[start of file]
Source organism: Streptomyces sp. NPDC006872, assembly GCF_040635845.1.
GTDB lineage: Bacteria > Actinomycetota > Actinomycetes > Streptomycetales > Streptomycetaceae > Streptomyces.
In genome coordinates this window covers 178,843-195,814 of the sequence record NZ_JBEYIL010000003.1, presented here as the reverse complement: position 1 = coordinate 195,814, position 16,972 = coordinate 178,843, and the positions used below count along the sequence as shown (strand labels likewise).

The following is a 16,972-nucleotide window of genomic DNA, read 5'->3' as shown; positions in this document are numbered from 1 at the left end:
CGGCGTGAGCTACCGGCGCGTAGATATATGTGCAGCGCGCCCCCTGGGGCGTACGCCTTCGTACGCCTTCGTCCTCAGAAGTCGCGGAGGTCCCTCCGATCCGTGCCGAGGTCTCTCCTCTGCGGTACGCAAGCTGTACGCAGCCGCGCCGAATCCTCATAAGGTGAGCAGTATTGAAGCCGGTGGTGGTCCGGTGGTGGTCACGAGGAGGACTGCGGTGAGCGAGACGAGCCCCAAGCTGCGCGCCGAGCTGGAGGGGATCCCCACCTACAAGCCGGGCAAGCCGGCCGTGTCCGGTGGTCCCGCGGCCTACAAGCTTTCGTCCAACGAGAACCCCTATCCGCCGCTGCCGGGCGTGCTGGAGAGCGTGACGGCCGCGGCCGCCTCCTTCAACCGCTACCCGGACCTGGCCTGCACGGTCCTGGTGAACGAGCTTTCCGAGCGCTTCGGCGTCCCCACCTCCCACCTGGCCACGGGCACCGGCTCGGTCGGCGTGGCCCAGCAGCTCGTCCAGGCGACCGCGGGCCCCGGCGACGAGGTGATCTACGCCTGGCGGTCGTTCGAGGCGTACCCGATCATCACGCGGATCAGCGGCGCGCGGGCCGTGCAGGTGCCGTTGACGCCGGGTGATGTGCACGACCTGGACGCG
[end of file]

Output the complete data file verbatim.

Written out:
Source organism: Streptomyces sp. NPDC006872, assembly GCF_040635845.1.
GTDB lineage: Bacteria > Actinomycetota > Actinomycetes > Streptomycetales > Streptomycetaceae > Streptomyces.
In genome coordinates this window covers 178,843-195,814 of the sequence record NZ_JBEYIL010000003.1, presented here as the reverse complement: position 1 = coordinate 195,814, position 16,972 = coordinate 178,843, and the positions used below count along the sequence as shown (strand labels likewise).

The following is a 16,972-nucleotide window of genomic DNA, read 5'->3' as shown; positions in this document are numbered from 1 at the left end:
CGGCGTGAGCTACCGGCGCGTAGATATATGTGCAGCGCGCCCCCTGGGGCGTACGCCTTCGTACGCCTTCGTCCTCAGAAGTCGCGGAGGTCCCTCCGATCCGTGCCGAGGTCTCTCCTCTGCGGTACGCAAGCTGTACGCAGCCGCGCCGAATCCTCATAAGGTGAGCAGTATTGAAGCCGGTGGTGGTCCGGTGGTGGTCACGAGGAGGACTGCGGTGAGCGAGACGAGCCCCAAGCTGCGCGCCGAGCTGGAGGGGATCCCCACCTACAAGCCGGGCAAGCCGGCCGTGTCCGGTGGTCCCGCGGCCTACAAGCTTTCGTCCAACGAGAACCCCTATCCGCCGCTGCCGGGCGTGCTGGAGAGCGTGACGGCCGCGGCCGCCTCCTTCAACCGCTACCCGGACCTGGCCTGCACGGTCCTGGTGAACGAGCTTTCCGAGCGCTTCGGCGTCCCCACCTCCCACCTGGCCACGGGCACCGGCTCGGTCGGCGTGGCCCAGCAGCTCGTCCAGGCGACCGCGGGCCCCGGCGACGAGGTGATCTACGCCTGGCGGTCGTTCGAGGCGTACCCGATCATCACGCGGATCAGCGGCGCGCGGGCCGTGCAGGTGCCGTTGACGCCGGGTGATGTGCACGACCTGGACGCG